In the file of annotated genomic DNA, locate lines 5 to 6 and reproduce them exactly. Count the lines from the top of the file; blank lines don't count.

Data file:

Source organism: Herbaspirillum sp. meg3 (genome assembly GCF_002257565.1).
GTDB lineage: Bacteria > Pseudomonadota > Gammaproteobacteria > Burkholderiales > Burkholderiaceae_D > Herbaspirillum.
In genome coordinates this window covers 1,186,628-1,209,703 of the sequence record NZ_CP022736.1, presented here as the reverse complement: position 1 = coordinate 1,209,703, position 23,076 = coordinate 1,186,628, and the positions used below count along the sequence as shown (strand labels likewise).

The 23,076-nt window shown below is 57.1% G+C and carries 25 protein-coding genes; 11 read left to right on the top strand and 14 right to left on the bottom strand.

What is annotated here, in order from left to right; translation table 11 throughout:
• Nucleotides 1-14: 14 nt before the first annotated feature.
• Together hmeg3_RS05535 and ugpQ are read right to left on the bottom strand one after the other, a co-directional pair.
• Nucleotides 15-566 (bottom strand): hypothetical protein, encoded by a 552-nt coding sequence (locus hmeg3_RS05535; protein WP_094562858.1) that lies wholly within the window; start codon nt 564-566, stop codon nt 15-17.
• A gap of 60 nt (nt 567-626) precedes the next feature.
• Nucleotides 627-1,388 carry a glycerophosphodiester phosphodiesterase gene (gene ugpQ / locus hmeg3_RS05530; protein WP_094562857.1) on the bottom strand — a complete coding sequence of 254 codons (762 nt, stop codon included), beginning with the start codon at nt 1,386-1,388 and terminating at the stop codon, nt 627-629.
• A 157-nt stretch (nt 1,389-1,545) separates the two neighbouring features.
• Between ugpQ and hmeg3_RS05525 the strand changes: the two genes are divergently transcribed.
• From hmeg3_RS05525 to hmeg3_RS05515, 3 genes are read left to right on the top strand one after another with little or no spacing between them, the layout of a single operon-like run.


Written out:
What is annotated here, in order from left to right; translation table 11 throughout:
• Nucleotides 1-14: 14 nt before the first annotated feature.